Background: Anti-alpha4 integrin reagent, natalizumab, which is 1 of the most promising antiadhesion monoclonal antibodies, has been introduced into clinical trials against inflammatory bowel disease (IBD). Lethal consequences such as progressive multifocal leukoencephalopathy have recently been reported in patients using natalizumab, making it critical to determine which selective adhesion molecule in the alpha4 integrins-dependent pathway should be targeted for inhibition and the minimal spectrum of activity required for the valid treatment of IBD. Mucosal addressin cell adhesion molecule (MAdCAM)-1 is known to be restrictedly expressed in gut-associated lymphoid tissues, and its expression dramatically increases in IBD. This study aimed to reevaluate the effectiveness of MAdCAM-1 inhibition and to determine the feasibility of anti-MAdCAM-1 strategy.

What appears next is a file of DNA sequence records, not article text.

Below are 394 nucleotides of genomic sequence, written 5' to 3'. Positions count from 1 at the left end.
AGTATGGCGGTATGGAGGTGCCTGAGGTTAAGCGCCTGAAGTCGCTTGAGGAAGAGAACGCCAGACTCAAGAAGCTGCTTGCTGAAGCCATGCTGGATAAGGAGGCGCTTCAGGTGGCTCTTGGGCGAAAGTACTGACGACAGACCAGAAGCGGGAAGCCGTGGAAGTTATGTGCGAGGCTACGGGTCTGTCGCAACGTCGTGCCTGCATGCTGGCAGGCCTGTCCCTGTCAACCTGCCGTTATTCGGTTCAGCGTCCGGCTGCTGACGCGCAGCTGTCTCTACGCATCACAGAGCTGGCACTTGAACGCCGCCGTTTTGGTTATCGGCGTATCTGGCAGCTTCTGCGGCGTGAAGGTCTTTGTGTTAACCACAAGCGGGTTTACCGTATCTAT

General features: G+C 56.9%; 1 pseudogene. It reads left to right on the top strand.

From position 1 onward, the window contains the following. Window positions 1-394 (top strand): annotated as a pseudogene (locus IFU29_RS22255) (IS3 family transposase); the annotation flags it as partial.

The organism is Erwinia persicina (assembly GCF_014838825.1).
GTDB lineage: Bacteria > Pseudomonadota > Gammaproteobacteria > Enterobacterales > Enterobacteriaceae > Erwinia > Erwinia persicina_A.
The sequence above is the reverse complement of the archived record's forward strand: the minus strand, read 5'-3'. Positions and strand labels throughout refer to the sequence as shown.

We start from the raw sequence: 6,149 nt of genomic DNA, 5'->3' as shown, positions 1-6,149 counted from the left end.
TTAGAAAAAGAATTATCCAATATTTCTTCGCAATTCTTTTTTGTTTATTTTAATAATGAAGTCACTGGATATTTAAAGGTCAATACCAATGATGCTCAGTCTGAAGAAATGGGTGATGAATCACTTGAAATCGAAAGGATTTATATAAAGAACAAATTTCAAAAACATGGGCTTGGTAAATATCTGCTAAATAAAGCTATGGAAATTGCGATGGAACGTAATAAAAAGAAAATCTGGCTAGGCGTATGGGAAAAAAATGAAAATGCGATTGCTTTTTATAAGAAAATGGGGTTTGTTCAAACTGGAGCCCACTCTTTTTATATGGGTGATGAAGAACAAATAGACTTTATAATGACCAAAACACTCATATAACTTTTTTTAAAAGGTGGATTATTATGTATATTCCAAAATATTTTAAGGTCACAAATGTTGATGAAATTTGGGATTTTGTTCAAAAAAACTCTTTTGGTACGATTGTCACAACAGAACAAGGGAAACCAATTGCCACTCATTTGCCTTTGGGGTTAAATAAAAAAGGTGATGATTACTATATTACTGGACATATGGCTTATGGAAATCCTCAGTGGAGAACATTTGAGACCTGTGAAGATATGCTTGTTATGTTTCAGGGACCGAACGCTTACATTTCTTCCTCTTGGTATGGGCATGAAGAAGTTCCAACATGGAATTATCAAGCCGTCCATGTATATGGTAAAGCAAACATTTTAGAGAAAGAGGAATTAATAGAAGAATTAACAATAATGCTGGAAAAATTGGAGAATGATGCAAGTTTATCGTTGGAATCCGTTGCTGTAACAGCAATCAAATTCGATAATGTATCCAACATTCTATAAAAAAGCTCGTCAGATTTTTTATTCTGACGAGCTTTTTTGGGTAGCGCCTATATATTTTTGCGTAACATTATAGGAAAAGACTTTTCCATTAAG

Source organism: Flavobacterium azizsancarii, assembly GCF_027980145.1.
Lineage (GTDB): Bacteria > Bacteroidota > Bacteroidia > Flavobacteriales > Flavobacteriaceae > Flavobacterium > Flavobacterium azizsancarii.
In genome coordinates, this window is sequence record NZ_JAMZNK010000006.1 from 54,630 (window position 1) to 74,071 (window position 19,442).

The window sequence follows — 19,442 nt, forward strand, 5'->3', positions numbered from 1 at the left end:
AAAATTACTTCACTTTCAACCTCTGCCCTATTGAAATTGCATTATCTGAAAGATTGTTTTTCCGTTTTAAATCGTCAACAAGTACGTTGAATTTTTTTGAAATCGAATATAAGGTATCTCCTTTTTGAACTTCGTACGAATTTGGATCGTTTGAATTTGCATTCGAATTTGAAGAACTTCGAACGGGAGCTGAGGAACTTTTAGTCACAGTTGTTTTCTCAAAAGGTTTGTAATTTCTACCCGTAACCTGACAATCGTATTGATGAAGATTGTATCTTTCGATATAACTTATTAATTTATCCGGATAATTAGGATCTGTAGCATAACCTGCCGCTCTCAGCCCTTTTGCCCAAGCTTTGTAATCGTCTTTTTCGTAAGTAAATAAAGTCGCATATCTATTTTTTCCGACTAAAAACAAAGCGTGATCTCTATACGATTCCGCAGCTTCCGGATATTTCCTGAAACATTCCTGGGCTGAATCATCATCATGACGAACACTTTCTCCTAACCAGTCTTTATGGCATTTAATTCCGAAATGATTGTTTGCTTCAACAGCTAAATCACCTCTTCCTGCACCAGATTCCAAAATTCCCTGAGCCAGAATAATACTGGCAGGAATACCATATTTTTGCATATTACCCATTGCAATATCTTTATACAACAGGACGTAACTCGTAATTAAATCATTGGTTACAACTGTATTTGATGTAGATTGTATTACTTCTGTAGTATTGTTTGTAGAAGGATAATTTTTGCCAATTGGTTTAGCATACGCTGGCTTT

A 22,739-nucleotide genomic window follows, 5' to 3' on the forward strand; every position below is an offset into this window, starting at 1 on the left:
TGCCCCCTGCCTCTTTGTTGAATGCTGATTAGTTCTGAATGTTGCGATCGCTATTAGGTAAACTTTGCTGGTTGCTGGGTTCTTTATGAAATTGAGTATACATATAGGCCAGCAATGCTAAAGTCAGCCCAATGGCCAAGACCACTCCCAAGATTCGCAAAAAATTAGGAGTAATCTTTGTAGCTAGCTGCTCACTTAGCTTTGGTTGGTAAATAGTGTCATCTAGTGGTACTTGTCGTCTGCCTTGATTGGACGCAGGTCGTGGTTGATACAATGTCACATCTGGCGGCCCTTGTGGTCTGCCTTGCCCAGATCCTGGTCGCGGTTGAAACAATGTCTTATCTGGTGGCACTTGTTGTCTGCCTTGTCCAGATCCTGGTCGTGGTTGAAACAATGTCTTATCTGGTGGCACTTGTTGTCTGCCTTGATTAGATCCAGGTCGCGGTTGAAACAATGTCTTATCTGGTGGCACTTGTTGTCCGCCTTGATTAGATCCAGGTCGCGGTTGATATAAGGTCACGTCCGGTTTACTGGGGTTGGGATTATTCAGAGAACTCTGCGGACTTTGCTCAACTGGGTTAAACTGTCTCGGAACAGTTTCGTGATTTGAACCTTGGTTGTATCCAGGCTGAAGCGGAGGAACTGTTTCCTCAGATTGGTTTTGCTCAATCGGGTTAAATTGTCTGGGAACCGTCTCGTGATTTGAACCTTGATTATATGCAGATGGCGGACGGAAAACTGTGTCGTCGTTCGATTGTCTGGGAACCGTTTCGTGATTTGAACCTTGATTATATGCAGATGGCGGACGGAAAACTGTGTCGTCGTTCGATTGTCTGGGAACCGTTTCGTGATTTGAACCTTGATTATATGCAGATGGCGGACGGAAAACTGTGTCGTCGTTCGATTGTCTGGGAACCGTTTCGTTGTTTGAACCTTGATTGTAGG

Materials and methods: Antisense MAdCAM-1 oligonucleotides were injected into mice at 1.5 mg/kg/day for 7 consecutive days from the first day of a trinitrobenzene sulfonate enema.
Results: MAdCAM-1 antisense oligonucleotides significantly suppressed the development of trinitrobenzene sulfonate colitis clinically and histopathologically compared with controls. Immunohistochemistry and semiquantitative reverse-transcription polymerase chain reaction of the colon tissues revealed that MAdCAM-1 protein and mRNA expression were lower in antisense-treated mice than in controls. In addition, MAdCAM-1 antisense treatment reduced the number of alpha4beta7 lymphocytes in the inflamed colonic mucosa.
Conclusions: These data suggest that antisense suppression of MAdCAM-1 is of equivalent effectiveness to that of anti-MAdCAM-1 or anti-alpha4 integrin antibody in previous reports and could be a new therapy for IBD.